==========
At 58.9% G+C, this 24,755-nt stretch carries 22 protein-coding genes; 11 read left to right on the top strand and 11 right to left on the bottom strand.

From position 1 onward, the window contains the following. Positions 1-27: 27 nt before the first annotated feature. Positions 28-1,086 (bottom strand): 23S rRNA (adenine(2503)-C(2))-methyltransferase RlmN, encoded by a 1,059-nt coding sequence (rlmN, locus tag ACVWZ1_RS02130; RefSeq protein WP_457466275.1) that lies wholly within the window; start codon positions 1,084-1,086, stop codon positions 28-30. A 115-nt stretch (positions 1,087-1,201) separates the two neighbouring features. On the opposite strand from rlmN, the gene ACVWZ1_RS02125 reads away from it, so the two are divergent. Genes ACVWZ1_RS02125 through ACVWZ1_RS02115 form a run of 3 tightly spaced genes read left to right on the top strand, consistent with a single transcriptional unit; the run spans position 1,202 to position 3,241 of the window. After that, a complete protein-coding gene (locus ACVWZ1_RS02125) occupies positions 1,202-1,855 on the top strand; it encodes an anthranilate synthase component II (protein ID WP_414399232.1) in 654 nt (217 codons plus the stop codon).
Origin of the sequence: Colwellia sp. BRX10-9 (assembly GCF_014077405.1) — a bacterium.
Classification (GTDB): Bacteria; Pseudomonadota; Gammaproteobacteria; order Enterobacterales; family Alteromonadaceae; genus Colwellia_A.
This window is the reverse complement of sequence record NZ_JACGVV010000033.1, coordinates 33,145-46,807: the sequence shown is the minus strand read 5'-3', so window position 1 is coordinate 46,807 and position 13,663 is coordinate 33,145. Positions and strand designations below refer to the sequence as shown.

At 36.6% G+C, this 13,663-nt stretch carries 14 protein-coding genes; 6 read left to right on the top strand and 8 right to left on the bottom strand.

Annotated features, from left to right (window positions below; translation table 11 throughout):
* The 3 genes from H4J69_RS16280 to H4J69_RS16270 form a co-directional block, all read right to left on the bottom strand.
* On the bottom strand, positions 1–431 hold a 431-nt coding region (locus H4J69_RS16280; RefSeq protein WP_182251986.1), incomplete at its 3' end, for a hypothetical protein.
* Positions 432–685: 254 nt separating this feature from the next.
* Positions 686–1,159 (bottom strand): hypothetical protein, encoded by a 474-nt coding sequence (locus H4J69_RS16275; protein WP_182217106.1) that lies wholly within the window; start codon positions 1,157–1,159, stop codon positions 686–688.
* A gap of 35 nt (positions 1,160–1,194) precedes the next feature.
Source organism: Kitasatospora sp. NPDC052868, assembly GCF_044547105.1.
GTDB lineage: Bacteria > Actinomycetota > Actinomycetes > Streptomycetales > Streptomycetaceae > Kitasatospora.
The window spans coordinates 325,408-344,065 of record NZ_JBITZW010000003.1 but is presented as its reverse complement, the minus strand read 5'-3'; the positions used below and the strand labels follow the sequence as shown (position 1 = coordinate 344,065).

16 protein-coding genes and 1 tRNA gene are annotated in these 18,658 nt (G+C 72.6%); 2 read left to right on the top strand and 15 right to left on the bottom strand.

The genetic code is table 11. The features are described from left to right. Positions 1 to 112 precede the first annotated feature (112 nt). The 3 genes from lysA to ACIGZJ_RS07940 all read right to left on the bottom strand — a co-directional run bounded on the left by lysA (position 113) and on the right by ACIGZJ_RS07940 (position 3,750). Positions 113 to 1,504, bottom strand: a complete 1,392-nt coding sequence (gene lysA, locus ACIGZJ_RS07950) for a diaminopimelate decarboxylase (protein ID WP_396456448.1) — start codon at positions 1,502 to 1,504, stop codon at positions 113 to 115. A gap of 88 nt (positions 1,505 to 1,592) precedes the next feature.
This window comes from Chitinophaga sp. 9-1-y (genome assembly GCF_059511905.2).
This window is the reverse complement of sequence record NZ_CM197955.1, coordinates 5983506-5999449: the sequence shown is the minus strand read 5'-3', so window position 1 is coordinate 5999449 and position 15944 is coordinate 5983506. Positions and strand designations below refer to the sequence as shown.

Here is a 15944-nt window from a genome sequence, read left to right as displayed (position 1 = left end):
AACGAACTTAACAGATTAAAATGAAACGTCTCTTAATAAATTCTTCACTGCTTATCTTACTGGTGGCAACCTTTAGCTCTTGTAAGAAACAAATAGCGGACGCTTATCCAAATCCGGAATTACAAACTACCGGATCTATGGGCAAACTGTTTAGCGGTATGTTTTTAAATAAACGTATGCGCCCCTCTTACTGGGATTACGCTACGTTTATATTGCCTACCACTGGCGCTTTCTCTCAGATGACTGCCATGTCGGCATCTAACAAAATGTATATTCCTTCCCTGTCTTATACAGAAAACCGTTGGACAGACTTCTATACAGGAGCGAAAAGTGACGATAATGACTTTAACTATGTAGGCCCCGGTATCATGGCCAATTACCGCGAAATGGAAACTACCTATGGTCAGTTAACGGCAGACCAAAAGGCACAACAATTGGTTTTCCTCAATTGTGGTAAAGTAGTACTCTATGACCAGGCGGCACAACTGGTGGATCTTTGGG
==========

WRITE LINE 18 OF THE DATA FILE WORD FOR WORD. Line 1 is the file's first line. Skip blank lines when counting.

This window comes from Chitinophaga sp. 9-1-y (genome assembly GCF_059511905.2).